Monday, June 10, 2013

INVASION USA (1985) novelized!

I have enjoyed reading film novelizations since I was a wee lad. I have great memories of reading the STAR WARS and ALIEN novelizations long before I got to see the films and I've always thought that having those stories already present in my head when I sat down for my first viewing added to the experience. Usually though I have ended up reading the novelization well after seeing the film the book was based upon. There are a number of reasons for doing this. In my opinion the best reason is to see what changes were made to the finished film that stayed in the novel. These can be things as small as extra snatches of dialog or as big as entire sequences that didn't get filmed for various reasons. I always find the books interesting and quick reads even if they offer little in the way of top level writing or really anything more than simple, effective prose. But simple and effective prose is all these books require so when I read one of them I know what to expect.

Until now the only unifying trait tying all the novelizations I have read together would be that I actually liked the film being transmogrified into a book. That might seem like a given but I have finally broken that streak by reading a book based on a film I consider very, very bad. Indeed, I find INVASION USA (1984) so bad I entered it into our annual Turkey Night of Bad Cinema recently to introduce others to its incredible ridiculousness. So, why read the novelization of a terrible 80s action film starring renowned plank of wood Chuck Norris?  This blog post by Joe Kenney over on GloriousTrash made it necessary.


Reading about the real identity of author Jason Frost and the fact that the book was waaaayyyy better than the movie made this a must find. Lucky for me, my beloved girlfriend took note of my online babble about this twenty-eight year old bit of Men's Adventure Trash and gifted me with a yellowing copy for my birthday. Ain't love grand?

So, now that I've read INVASION USA what do I think? Its a blast! Exactly as Mr. Kenney noted this version of the story actually makes sense. In the film Norris' blank-eyed hero Hunter seems to just repeatedly, magically appear where ever villain Rostov's terrorists are causing havoc. Hunter then mows the bad guys down with his mini-submachine guns and then fades back into the night. Always the night. It is this repeated pattern of superhuman ability to locate the bad guys followed by near comic slaughter that makes the film so damned funny. But in the novel we see that Hunter is smartly tracking reporters that are being tipped off by the terrorists to increase the amount of news coverage each event receives. See how easy that was to fix? Why is that not in the movie?


In the film Rostov's plan to destabilize the United States seems poorly thought out and pathetically executed but in the novel things are much more interesting. We're told that several teams of terrorists have been sent to major cities to insight race and ethnic riots around the country. This is much more impressive than a group of two dozen morons running around Miami shopping malls shooting people randomly at Christmas time. This makes each action scene have some weight as does the author's repeated detailing of some of the civilian victims of the various attacks. Its often harsh to learn just enough about a couple of characters to sympathize with them only to then have them cruelly gunned down by the marauding terrorists.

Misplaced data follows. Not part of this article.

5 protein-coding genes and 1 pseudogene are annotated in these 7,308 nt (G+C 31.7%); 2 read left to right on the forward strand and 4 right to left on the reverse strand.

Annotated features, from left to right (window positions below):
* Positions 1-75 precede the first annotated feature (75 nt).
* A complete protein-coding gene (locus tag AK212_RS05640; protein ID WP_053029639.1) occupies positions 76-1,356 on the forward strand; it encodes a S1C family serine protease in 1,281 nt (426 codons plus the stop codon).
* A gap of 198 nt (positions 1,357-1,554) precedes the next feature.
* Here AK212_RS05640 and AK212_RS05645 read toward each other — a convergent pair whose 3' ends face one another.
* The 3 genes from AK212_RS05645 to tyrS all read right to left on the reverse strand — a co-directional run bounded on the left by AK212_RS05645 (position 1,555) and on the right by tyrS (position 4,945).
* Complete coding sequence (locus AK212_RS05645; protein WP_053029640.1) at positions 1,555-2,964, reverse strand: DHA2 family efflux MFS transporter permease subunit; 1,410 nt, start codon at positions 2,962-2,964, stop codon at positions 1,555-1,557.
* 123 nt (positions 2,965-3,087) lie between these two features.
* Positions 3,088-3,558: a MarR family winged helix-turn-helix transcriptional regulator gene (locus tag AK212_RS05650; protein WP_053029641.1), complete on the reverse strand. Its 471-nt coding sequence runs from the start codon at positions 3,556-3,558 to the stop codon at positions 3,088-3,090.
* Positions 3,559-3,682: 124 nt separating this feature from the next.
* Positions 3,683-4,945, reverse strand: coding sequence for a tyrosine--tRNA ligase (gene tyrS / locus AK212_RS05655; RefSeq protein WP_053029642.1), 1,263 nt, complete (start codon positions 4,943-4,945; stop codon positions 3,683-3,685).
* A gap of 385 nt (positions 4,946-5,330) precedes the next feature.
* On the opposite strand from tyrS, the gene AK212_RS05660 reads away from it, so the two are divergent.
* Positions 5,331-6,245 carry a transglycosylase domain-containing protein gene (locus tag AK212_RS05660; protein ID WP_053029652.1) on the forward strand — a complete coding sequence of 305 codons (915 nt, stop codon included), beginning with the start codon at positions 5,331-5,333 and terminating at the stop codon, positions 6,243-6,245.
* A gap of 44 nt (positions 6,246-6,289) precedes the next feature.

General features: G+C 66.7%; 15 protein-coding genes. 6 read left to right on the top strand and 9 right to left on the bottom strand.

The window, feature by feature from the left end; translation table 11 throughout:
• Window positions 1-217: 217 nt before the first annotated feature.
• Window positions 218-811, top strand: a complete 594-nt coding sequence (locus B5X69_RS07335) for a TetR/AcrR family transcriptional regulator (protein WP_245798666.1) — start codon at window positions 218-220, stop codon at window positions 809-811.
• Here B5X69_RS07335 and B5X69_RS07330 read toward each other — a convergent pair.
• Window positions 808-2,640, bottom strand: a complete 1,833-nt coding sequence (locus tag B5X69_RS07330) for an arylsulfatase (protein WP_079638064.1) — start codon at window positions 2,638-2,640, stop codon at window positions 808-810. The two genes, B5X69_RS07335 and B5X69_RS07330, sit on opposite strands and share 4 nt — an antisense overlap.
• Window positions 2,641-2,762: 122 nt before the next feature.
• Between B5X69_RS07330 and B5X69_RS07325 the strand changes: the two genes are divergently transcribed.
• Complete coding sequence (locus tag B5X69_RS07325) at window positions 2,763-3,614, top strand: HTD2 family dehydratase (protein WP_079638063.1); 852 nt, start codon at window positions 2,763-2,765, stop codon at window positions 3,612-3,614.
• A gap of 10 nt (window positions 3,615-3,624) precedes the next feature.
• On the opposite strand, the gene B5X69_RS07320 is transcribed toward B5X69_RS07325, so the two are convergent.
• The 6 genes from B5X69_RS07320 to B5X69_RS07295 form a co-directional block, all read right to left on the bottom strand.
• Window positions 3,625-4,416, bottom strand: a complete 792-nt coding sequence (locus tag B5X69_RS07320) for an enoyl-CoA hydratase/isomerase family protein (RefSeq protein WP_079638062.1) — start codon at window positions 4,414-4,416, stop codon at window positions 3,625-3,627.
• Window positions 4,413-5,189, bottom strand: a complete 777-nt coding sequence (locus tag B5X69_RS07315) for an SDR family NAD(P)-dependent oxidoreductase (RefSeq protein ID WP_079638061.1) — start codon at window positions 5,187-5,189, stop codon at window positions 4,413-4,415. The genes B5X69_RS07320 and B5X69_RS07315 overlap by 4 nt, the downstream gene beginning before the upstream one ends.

Also, the antagonism between Hunter and Rostov is explained very well with a nightmare flashback detailing the opportunity Hunter had to kill the dastardly fellow several years before. This information makes Hunter's repeated use of the phrase 'time to die' actually mean something in the narrative. It also makes Rostov's blind hatred for Hunter clear and understandable which is far beyond what the film seems capable of.


Of course, the real question is if this material was in the original script and then discarded in the shooting or editing of the finished product? Or was all the novel's solid meat on the film's sagging bones crafted out of the mind of 'Jason Frost'? We may never know without an interview with Raymond Obstfeld focused on his adventure fiction work in the 1980s but I would love to find out. Regardless, it has been quite a surprise to discover that someone could (or would bother to) turn a crappy 80s action Turkey into an exciting, well done Men's Adventure story on the printed page. Maybe when I next get the urge to read an Executioner or Destroyer novel in the future I could instead locate the novelization of RAMBO III and hope for the best. Or not.



2 comments:

Don Krouskop said...

Sadly, David Morrell's novelization of RAMBO III takes itself just bit too seriously to be enjoyed in the same vein as Obstfeld's superior INVASION USA adaptation. For all his prowess as an action/suspense writer, Morrell spends an inordinate amount of time in the RAMBO III tome focusing on Rambo's new found Zen Buddhist beliefs and pondering the history of Afghanistan (a country most Americans knew nothing about in those days). As dumb as the film is, it's preferable to the novel if you want trashy macho action. Unlike INVASION USA, which is eminently forgettable onscreen but magnificent in print.

Rod Barnett said...

Wow! Thanks for the info about the RAMBO III novel- I was actually considering picking it up a few weeks ago when I spotted it on a shelf of used books but something pushed me away....maybe luck or fate or Zen Buddhist created waves of boredom?